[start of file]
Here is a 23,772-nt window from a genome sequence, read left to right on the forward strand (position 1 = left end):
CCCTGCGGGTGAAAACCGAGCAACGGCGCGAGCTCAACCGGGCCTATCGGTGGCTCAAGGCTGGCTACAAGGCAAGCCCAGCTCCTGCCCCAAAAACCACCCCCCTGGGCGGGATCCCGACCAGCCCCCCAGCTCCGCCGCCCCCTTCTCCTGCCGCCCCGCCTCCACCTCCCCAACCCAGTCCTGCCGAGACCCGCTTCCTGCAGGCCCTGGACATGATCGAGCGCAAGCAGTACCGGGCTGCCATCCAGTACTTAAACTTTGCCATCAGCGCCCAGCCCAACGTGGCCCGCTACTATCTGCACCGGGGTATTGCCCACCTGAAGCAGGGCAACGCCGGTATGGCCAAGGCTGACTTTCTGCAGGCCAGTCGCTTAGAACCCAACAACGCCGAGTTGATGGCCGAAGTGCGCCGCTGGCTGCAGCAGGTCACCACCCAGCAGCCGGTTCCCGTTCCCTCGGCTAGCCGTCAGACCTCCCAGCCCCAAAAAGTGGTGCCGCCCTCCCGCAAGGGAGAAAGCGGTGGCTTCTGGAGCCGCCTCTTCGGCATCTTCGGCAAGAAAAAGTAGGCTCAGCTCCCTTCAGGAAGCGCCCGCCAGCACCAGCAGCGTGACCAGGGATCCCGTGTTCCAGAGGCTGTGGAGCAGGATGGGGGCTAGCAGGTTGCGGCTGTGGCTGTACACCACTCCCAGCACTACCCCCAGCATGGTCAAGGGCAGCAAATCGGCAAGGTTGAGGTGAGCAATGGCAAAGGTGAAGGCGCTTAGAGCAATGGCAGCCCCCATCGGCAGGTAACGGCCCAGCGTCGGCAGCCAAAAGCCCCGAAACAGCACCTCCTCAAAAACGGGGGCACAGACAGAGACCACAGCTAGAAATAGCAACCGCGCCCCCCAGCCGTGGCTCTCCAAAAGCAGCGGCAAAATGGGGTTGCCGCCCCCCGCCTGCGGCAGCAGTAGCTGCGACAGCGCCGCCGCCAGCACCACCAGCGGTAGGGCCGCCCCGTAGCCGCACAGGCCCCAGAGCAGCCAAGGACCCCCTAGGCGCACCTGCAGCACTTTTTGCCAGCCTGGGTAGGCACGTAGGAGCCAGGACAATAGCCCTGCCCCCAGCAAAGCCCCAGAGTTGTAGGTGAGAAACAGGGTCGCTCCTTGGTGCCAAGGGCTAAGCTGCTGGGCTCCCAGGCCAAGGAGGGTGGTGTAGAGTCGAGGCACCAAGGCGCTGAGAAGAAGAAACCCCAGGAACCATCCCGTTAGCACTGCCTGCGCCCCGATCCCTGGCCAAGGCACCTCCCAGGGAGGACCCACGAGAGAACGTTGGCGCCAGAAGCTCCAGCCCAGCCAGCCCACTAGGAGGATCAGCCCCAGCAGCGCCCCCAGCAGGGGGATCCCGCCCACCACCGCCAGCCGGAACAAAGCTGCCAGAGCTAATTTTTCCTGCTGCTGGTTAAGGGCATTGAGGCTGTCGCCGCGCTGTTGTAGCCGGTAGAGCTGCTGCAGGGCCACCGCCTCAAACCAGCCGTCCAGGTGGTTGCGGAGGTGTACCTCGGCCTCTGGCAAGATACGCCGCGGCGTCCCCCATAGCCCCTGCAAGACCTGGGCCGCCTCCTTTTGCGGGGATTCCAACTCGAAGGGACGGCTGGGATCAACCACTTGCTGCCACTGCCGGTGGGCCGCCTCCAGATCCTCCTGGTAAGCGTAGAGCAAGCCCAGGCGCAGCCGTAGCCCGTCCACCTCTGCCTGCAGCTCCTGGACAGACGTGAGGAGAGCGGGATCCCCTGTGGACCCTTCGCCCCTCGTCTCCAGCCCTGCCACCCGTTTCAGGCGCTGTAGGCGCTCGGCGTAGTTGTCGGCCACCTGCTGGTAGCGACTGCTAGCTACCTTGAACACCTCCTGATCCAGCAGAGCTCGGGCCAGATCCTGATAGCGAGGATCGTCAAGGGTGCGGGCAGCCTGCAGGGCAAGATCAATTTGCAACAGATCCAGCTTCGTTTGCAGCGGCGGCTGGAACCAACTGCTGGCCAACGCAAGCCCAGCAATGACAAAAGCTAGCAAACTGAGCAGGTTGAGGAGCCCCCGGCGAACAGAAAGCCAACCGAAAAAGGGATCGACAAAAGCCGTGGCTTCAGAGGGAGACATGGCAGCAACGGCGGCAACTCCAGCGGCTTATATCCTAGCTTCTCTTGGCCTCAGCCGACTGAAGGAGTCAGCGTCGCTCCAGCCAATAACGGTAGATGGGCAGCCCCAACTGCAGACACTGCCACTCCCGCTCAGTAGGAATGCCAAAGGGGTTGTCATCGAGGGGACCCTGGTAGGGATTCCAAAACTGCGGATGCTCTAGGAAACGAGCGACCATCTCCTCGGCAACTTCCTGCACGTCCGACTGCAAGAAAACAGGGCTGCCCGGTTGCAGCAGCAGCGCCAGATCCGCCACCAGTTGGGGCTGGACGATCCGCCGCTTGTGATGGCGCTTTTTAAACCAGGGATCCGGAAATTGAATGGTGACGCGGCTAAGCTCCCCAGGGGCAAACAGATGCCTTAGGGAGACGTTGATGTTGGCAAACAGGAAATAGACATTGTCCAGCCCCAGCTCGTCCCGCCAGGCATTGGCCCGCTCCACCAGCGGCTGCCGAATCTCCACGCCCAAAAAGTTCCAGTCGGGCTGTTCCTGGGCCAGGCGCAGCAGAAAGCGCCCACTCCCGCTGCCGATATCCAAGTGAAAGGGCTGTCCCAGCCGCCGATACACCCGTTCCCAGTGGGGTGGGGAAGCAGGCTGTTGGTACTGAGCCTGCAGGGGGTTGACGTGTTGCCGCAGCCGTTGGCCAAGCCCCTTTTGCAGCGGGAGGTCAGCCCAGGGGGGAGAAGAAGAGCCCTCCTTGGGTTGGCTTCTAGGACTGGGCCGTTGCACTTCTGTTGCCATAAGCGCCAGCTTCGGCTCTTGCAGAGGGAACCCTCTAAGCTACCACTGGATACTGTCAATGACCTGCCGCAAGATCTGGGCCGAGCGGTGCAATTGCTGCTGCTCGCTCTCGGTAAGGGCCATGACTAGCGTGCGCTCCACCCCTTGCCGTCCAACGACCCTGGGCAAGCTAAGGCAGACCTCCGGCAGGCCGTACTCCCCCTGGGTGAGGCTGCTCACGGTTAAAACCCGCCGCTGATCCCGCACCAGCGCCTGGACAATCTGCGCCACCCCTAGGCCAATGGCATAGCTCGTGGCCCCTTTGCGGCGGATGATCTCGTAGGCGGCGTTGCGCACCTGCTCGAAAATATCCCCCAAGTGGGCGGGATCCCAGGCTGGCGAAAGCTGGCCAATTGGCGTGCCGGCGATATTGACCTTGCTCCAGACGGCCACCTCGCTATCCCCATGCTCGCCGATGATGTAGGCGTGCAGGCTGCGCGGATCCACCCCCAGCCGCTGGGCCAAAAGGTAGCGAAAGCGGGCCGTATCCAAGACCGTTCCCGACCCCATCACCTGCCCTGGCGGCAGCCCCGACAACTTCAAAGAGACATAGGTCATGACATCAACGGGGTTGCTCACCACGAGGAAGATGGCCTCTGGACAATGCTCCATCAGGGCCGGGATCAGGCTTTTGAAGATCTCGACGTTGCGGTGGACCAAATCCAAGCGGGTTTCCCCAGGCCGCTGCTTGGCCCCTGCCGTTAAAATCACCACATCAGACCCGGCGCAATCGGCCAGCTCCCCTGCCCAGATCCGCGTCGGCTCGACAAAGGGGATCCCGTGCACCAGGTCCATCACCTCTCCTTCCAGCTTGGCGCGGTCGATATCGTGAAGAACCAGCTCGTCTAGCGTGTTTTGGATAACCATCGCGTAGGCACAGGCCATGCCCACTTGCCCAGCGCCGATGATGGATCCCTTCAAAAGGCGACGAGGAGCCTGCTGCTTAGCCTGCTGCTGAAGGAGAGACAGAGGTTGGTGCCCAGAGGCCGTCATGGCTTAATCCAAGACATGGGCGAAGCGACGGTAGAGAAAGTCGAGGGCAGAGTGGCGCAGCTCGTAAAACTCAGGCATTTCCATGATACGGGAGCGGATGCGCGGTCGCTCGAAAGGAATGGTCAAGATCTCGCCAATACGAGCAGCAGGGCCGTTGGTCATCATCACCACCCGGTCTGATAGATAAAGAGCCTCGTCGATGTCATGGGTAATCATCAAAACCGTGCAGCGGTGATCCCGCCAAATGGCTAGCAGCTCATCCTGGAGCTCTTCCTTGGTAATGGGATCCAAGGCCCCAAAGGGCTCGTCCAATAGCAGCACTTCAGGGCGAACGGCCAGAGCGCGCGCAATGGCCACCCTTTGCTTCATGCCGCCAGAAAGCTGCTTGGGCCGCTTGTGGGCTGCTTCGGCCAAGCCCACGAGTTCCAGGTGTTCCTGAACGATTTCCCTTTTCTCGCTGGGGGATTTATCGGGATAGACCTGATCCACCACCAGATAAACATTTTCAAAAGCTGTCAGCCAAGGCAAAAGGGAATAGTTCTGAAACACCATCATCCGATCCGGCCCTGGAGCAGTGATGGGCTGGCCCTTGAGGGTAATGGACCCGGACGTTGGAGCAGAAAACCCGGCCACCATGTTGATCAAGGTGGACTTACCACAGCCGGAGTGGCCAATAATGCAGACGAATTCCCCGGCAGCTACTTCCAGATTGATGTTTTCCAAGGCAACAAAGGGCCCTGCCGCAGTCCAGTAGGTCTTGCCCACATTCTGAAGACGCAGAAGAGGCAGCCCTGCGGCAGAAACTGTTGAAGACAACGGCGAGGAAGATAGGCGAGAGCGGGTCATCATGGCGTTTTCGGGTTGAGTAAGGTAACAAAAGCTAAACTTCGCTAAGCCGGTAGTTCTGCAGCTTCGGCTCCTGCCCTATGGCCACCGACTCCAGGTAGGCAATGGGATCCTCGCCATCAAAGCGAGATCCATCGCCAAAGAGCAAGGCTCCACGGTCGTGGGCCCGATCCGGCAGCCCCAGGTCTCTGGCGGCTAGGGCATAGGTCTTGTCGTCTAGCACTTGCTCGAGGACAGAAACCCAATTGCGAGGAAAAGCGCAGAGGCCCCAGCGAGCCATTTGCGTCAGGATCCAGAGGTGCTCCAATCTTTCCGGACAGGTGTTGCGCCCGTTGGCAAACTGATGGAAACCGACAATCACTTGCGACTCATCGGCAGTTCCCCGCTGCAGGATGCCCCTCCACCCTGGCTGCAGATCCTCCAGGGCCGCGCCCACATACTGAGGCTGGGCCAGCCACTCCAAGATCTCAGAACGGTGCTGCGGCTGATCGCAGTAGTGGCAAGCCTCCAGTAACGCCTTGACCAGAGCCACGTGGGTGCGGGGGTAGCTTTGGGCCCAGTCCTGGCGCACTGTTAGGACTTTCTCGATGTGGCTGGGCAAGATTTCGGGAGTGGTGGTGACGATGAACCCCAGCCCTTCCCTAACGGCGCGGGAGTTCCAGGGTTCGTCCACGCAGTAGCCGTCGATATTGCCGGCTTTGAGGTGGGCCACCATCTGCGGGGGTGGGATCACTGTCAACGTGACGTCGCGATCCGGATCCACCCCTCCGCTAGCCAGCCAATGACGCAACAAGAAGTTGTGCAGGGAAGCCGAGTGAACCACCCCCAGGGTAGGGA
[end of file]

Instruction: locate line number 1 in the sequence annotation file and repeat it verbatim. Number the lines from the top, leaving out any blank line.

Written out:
Here is a 23,772-nt window from a genome sequence, read left to right on the forward strand (position 1 = left end):